So... Hi! It's Alvin here with his first instructable : ) 
This instructable is on a small project on making a solar powered pop-up paper house. The paper house will convert the light it receives into energy for its interior lighting, lighting up the LEDs inside the house. At the end of this instructable, you will be able to make this very simple little paper toy perfect as a decoration just sitting in your room or as a gift sent to a friend in the form of a pop-up card.

Step 1: Materials Used

So, here are this material used. By material, I am referring to the things that will go onto the paper house. 
  • Pop-up paper house cut out from a 190gsm paper (you may download the pattern in the next step)
  • 2 LED, flat and bright models preferred (I used 1 Red and 1 Blue LED)
  • 14 pieces of 52mm x 6mm small solar cells 
  • Some conductive ink
  • Some instant glue
  • Some copper tape
  • Elmer's glue
As for the beloved tools... 
  • Pen cutter
  • Forceps
  • Random metal rod
Theses are pretty much all the tools you need. Within all these tools, only the pen cutter is truly needed. You may forget the forceps if you think you have nice hands and you can throw away the random metal rod and replace it with a toothpick. 
Hehe, using a light to power a light; the first image was my very first thought. <br> <br>The next images show my next thoughts - if you could include a pummer circuit, your house would become an automatic solar-powered night-light.
Admirable hobby - undoing. Now, for an encore, turn the fan and generator toward each other for a typical perpeual motion (energy) machine. <br> <br>Wikipedia: East Anglia is a region of the United Kingdom of Great Britain and Northern Ireland at the level of NUTS 2 for statistical purposes. <br>NUTS 2?
No idea. We're rural, with relatively high unemployment. Maybe that's it?
Yes! What can possibly be more useless than a solar-powered torch? I find this project quite random too but I still pushed forward this for it simplicity. <br> <br>As for the circuit... Never though about this but, woot! Thanks! This will certainly add more usefulness to the whole idea of solar-powered lights. Let's see if i can design something with that. Thanks, man!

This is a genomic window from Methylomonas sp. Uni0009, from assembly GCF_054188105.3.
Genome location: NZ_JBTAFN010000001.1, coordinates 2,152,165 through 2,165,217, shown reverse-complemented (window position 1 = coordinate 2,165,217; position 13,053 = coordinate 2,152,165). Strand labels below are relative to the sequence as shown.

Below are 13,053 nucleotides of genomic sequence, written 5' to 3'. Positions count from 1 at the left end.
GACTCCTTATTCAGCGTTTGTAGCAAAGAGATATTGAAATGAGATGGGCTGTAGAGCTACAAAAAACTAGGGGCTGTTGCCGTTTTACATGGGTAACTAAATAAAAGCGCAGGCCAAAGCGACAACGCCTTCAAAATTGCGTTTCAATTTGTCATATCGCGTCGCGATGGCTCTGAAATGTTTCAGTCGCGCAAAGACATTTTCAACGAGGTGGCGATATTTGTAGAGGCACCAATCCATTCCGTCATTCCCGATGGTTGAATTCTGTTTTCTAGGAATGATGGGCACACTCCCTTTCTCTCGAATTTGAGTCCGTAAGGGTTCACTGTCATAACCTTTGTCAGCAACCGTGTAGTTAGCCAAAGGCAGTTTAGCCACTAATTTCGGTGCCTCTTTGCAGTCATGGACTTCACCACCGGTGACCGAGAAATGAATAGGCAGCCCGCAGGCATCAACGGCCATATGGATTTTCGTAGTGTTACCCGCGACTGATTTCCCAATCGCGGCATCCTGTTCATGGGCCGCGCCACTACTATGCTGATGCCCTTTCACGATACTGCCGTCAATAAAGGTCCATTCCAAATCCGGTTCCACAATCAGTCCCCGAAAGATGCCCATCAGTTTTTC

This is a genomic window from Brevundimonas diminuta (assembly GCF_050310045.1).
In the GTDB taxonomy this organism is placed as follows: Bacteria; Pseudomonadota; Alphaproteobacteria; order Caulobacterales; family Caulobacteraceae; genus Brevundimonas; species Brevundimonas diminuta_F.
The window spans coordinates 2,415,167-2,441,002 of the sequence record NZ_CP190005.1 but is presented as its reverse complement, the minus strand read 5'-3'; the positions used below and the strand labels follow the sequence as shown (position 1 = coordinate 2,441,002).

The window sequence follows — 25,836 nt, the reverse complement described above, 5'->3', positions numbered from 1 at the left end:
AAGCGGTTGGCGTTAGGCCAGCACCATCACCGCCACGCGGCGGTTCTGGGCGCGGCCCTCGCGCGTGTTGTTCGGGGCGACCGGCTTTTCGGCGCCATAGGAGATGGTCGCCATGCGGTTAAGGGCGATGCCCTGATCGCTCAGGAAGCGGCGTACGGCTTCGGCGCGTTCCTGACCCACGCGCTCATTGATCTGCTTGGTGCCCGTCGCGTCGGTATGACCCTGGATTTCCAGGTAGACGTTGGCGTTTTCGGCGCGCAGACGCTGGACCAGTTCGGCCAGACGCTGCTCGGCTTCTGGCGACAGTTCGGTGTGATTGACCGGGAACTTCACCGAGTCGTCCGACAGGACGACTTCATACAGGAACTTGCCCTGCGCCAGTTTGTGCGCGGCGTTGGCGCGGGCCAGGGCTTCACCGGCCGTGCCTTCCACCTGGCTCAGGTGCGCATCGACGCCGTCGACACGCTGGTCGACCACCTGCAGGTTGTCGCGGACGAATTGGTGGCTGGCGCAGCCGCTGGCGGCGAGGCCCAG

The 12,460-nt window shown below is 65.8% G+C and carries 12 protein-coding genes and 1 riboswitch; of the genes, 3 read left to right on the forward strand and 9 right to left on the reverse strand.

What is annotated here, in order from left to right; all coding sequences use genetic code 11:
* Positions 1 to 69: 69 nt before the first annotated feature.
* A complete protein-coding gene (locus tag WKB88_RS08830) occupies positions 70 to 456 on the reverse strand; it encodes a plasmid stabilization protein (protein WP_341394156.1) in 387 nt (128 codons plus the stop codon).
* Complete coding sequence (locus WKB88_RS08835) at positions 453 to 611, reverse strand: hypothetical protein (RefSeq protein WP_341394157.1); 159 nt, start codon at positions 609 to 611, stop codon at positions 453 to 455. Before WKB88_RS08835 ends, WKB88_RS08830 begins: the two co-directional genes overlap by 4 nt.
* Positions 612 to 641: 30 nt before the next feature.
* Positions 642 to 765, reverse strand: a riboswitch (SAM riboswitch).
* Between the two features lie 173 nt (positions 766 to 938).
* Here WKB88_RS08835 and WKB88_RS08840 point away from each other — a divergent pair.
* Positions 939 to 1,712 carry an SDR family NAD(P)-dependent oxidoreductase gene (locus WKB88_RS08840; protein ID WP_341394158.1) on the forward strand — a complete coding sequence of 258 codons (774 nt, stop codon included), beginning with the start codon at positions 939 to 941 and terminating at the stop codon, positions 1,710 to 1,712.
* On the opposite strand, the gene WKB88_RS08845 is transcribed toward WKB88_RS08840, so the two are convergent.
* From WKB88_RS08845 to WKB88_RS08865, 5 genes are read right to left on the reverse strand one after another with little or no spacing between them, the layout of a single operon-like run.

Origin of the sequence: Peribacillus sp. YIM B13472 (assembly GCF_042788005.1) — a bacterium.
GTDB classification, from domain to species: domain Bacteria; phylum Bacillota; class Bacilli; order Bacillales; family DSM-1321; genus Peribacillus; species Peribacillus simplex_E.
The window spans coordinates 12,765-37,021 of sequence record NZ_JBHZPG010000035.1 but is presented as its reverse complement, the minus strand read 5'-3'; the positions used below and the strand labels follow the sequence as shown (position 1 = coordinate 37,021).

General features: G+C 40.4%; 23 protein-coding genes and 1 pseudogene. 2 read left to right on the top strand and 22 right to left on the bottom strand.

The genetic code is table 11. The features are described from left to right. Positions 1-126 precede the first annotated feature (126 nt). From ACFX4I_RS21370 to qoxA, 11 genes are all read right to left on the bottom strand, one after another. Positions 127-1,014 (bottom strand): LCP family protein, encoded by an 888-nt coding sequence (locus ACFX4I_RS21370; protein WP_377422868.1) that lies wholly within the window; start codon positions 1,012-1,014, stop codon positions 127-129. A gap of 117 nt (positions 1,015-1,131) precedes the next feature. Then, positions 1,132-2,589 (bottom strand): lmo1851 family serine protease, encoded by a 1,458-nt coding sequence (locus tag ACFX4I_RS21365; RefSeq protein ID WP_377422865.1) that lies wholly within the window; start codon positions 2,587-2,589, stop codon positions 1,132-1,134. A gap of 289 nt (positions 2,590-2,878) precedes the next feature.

You're welcome.
<p>How quaint! I could get my team of estate agents to go and do this for our next team bonding day! It'll be a great project so thanks for sharing!</p>
To AmyLuthien<br>Not harsh at all...if he's going to do something it might as well be useable!!! And for YOUR information, the color can't be change!!!!!!!!<br>---------------------------------------<br>From: AmyLuthien<br>Date: Feb 19, 2013. 12:04 PM<br>Subject: https://www.instructables.com/id/Solar-powered-pop-up-paper-house/<br><br>Being a little harsh, don't you think? If you can't see it, change the color yourself, or put on your glasses, yeesh.<br>
Well, low lineweight can be a pain for those who are not used to doing papercraft.. Another .jpeg with higher lineweight is added just for you if you fail to see the lines. I am quite sure that photoimpact or programs alike can do the trick but it's not really that troublesome for me to make another version anyway, so, here you go. <br> <br>------------------------------- <br>FYI: <br>- The color can be changed, of course. So can the lineweight. <br>- I did my 5 houses with the original .jpeg file, so.... maybe it's the printer / ink?
No! Not the printer ink....everyone hasn't got YOUR amazing capabilities!!! <br>Doesn't really matter anyway.....
At first i thought it would be a house that literally pops up using motors or something. XD
Now that is a brilliant idea ! There are tiny electric motors about 5mm diameter, that run on a very tiny current, like those used in mobile phone vibrators.<br> <br> So now just devise a method whereby the motor shaft reels in a cotton thread that automatically pulls the house up into its final shape when it is taken out of the envelope. &nbsp; Easy enough. &nbsp;<br> <br> That will provide a really impressive effect !
Any chance that we could do that with a spring of some kind instead? I know that there exist some very weak springs...